Stars:Evgeniya Dobrovolskaya, Aleksandr Golubkov, Aleksey Kravchenko
Vladimir Kott’s debut film Mukha was released in Russia in June 2008 and was praised by many international film critics. It received a number of awards at different international festivals, among which are the Special Prize of the International Expert Jury for European Debuts at the International Festival for Children and Youth Cinema in the Czech Republic (2008), the Best Film Award at the 11th Shanghai Film Festival (2008), the Best Debut at the 18th International Film Festival in Germany (2008), and the People’s Choice Award at the Festival of Russian Cinema Univercine in France (2009). ...
Mukha is the debut feature film by 35-year-old Vladimir Kott, who previously directed several television serials, including NTV's Family Exchange (Rodstvennyi obmen, 2005) and Channel One's eight-episode Hunter (Okhotnik, 2006). According to the director, Mukha—The Fly is about his own thirty-something generation, a cohort that Kott characterizes as “infantile” and “irresponsible” (Chistikova). Interpreted from this perspective, the film offers a broader metaphor for individual self-discovery and personal growth in today's Russia. With more than a hint of melodrama, Mukha's narrative framework involves multiple threads that ultimately stem from a portrayal of a teenage girl's surrogate family and her relationship with the man who might be her biological father.
Mukha's plot is relatively straightforward. Fedor Mukhin (Aleksei Kravchenko), a womanizing, long-haul truck driver, receives a telegram in which a woman called Mariia declares her love for him and asks him to drive immediately to her home town of Barabash. Although he does not seem to recall who Mariia is, Fedor takes off for Barabash only to discover upon his arrival that Mariia has just passed away. As he is about to depart from Barabash, Fedor learns that Mariia has bequeathed to him all her earthly possessions, including a teenage daughter named Vera (played by Aleksandra Tiuftei). Vera, who bears Fedor's last name, Mukhina (nicknamed Mukha, hence the title of the film), is the town's female hooligan who has a penchant for pyromania. Just prior to Fedor's arrival in Barabash, Vera was arrested on charges of arson and assaulting a local tycoon. Presented with the choice of either allowing the girl to be sent to jail or paying off the tycoon, Fedor makes the decision to come to the aid of his “newly-found daughter.” Since he has no cash on hand, Fedor decides to stay in Barabash and wait for his truck driver comrades to wire him the requisite funds. In the interim he finds work in the town, first as a driver of a septic service truck, and subsequently as a physical education instructor at the local high school. He also moves into Vera's and her deceased mother's house.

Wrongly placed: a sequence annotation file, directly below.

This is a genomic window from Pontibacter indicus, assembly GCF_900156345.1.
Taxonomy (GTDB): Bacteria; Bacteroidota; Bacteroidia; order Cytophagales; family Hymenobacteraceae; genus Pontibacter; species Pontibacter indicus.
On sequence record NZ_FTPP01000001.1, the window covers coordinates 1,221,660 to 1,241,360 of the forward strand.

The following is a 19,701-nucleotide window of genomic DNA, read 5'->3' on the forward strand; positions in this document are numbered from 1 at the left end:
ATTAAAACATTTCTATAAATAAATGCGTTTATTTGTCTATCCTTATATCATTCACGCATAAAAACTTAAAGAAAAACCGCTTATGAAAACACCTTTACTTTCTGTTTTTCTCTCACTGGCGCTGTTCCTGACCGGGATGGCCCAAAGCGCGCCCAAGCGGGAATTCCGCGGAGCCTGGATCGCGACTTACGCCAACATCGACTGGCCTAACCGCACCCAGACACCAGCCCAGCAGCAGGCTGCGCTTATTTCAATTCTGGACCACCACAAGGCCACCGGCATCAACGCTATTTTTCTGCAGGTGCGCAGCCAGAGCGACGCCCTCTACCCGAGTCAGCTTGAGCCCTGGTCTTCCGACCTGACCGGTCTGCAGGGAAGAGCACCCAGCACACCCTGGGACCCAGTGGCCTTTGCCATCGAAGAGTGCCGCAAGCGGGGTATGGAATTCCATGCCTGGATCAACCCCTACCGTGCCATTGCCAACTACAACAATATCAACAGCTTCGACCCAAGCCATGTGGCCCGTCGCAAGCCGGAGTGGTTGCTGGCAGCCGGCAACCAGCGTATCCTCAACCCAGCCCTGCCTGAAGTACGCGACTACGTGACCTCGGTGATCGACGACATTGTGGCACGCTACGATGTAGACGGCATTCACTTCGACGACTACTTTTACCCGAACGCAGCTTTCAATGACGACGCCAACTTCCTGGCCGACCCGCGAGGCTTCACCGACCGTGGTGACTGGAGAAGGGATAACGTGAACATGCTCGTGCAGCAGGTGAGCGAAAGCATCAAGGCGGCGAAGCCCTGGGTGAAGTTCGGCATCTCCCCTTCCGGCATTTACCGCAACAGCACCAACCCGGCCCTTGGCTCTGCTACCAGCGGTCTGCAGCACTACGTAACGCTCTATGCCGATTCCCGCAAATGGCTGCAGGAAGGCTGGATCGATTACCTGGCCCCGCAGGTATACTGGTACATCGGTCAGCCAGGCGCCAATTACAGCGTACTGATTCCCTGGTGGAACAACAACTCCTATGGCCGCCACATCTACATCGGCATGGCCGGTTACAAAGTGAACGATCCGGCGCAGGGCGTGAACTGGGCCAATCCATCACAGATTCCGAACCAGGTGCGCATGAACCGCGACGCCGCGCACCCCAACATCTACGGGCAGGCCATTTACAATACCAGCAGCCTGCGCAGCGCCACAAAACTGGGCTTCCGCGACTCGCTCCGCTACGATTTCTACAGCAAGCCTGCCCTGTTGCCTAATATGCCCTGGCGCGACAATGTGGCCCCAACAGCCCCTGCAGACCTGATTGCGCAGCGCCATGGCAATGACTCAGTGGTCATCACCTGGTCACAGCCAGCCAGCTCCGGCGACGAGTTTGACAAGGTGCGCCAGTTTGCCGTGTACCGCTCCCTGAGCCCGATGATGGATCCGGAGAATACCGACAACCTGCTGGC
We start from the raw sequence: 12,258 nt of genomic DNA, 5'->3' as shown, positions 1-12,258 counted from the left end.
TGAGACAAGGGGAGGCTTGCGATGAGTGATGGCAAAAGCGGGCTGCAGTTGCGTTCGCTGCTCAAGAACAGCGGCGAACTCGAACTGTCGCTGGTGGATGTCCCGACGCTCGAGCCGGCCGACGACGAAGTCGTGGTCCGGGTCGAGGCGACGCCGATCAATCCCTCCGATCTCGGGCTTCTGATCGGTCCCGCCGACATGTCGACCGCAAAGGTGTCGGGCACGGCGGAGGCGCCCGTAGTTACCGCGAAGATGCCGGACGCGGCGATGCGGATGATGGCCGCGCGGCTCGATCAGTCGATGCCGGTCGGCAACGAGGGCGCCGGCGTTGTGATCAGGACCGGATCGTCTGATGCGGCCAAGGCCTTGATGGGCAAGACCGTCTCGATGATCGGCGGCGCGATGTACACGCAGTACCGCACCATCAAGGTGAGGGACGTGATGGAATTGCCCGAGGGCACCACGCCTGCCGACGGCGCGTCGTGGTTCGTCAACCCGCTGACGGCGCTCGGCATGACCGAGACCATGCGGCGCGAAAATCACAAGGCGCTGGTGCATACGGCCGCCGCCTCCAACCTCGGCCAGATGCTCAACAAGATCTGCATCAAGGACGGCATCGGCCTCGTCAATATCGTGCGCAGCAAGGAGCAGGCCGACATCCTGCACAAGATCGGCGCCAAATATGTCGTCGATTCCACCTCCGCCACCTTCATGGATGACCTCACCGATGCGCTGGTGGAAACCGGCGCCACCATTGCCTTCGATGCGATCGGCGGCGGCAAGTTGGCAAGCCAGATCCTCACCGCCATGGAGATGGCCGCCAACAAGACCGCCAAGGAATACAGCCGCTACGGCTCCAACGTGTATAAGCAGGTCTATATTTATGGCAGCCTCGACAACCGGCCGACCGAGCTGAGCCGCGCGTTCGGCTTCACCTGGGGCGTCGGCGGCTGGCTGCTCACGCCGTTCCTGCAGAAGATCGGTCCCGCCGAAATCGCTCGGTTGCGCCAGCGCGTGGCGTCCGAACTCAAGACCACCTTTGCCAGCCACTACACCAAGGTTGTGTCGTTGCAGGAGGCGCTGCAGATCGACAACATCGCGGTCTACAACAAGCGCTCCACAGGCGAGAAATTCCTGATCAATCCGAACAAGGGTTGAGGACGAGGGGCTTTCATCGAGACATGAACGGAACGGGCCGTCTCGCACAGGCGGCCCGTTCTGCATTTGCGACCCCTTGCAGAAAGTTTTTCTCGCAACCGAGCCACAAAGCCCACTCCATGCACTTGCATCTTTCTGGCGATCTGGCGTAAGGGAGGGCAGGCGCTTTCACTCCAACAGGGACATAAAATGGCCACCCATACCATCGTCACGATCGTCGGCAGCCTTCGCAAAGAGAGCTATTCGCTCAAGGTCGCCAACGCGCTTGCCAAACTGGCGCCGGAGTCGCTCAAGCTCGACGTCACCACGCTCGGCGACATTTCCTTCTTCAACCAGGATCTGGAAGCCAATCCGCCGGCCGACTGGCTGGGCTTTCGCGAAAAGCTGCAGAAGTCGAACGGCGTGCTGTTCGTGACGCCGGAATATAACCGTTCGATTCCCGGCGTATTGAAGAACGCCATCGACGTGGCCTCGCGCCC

Sharing narrative (and in part, visual) tropes with such seminal perestroika era films about “difficult” teenagers as Mikhail Tumanishvili's Avariia—Cop's Daughter (Avariia—doch' menta, 1989), Isaak Fridberg's Doll (Kukolka, 1988), as well as Juris Podnieks's documentary Is it Easy to be Young? (Vai viegli but jaunam?, 1987) the tension of the father-daughter relationship ultimately shapes the compositional framework of Kott's film. Mukha (with a nod to Clint Eastwood's Million Dollar Baby, 2004) spends most her free time at a boxing gym and, when not in the ring, she participates in gang fights alongside her male classmates. The girl also appears to reject her newly found father. Her bursts of anger directed against Fedor express themselves in acts that range from the petty to the criminal: a daily ritual of breaking his toothbrush, obliging him sleep in the barn, or spiking Fedor's tea with a sleeping pill and then—while he is fast asleep inside the house—setting the structure ablaze. While some of these acts are supposedly provoked by Mukha's refusal to accept Fedor as her father, others stem from the girl's jealousy of his “popularity” among the town's female citizens (including teachers and girls from Mukha's own high school). The scenes where Mukha cries herself to sleep when her “father” does not come home at night, or grills him with questions the following morning, or when she appears topless in front of him—all suggest an ambiguous erotic tension between the two characters. In one of the film's closing scenes Fedor explicitly claims that he had never actually met Mukha's mother in the flesh and only knew her from an epistolary distance. It therefore is ultimately left to the viewer to decide if Fedor is indeed Mukha's biological father and whether this film is an idealized “parable” of a reconstructed (albeit highly dysfunctional) family. ...
Reviewed by Olga Mesropova© 2008 in KinoKultura